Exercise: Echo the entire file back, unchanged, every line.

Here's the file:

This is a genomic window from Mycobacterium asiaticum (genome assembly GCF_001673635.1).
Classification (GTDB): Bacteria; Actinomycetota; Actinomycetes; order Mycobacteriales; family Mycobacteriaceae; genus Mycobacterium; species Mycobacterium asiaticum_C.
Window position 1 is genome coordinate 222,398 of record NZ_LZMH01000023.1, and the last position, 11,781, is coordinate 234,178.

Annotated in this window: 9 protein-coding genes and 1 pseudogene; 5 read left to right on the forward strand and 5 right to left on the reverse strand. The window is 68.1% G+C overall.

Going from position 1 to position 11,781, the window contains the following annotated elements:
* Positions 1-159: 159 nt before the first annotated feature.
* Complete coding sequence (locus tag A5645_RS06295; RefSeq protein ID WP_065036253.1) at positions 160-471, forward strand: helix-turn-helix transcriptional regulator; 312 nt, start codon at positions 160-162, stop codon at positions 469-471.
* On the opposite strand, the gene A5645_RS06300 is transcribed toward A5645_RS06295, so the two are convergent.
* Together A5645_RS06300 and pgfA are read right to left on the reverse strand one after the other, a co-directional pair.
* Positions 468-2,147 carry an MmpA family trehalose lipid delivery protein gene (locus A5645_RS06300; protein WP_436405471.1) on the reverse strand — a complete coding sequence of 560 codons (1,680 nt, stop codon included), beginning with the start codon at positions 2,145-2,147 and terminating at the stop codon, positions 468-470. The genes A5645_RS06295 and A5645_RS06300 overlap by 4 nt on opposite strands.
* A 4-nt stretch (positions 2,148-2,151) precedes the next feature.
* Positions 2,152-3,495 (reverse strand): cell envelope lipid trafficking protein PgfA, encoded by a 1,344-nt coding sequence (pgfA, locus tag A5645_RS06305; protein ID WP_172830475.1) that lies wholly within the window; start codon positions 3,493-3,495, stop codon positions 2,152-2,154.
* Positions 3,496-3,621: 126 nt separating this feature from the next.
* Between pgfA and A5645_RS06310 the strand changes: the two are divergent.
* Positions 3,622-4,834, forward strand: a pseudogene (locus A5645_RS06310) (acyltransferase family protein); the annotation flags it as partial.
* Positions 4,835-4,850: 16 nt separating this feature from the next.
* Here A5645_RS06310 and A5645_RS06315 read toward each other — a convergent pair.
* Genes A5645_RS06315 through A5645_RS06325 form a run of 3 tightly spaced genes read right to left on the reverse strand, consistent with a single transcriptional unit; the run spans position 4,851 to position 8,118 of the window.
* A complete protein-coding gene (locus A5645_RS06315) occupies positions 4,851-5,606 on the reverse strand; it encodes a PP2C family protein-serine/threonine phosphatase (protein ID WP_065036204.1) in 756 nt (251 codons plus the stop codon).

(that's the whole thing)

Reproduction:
This is a genomic window from Mycobacterium asiaticum (genome assembly GCF_001673635.1).
Classification (GTDB): Bacteria; Actinomycetota; Actinomycetes; order Mycobacteriales; family Mycobacteriaceae; genus Mycobacterium; species Mycobacterium asiaticum_C.
Window position 1 is genome coordinate 222,398 of record NZ_LZMH01000023.1, and the last position, 11,781, is coordinate 234,178.

Annotated in this window: 9 protein-coding genes and 1 pseudogene; 5 read left to right on the forward strand and 5 right to left on the reverse strand. The window is 68.1% G+C overall.

Going from position 1 to position 11,781, the window contains the following annotated elements:
* Positions 1-159: 159 nt before the first annotated feature.
* Complete coding sequence (locus tag A5645_RS06295; RefSeq protein ID WP_065036253.1) at positions 160-471, forward strand: helix-turn-helix transcriptional regulator; 312 nt, start codon at positions 160-162, stop codon at positions 469-471.
* On the opposite strand, the gene A5645_RS06300 is transcribed toward A5645_RS06295, so the two are convergent.
* Together A5645_RS06300 and pgfA are read right to left on the reverse strand one after the other, a co-directional pair.
* Positions 468-2,147 carry an MmpA family trehalose lipid delivery protein gene (locus A5645_RS06300; protein WP_436405471.1) on the reverse strand — a complete coding sequence of 560 codons (1,680 nt, stop codon included), beginning with the start codon at positions 2,145-2,147 and terminating at the stop codon, positions 468-470. The genes A5645_RS06295 and A5645_RS06300 overlap by 4 nt on opposite strands.
* A 4-nt stretch (positions 2,148-2,151) precedes the next feature.
* Positions 2,152-3,495 (reverse strand): cell envelope lipid trafficking protein PgfA, encoded by a 1,344-nt coding sequence (pgfA, locus tag A5645_RS06305; protein ID WP_172830475.1) that lies wholly within the window; start codon positions 3,493-3,495, stop codon positions 2,152-2,154.
* Positions 3,496-3,621: 126 nt separating this feature from the next.
* Between pgfA and A5645_RS06310 the strand changes: the two are divergent.
* Positions 3,622-4,834, forward strand: a pseudogene (locus A5645_RS06310) (acyltransferase family protein); the annotation flags it as partial.
* Positions 4,835-4,850: 16 nt separating this feature from the next.
* Here A5645_RS06310 and A5645_RS06315 read toward each other — a convergent pair.
* Genes A5645_RS06315 through A5645_RS06325 form a run of 3 tightly spaced genes read right to left on the reverse strand, consistent with a single transcriptional unit; the run spans position 4,851 to position 8,118 of the window.
* A complete protein-coding gene (locus A5645_RS06315) occupies positions 4,851-5,606 on the reverse strand; it encodes a PP2C family protein-serine/threonine phosphatase (protein ID WP_065036204.1) in 756 nt (251 codons plus the stop codon).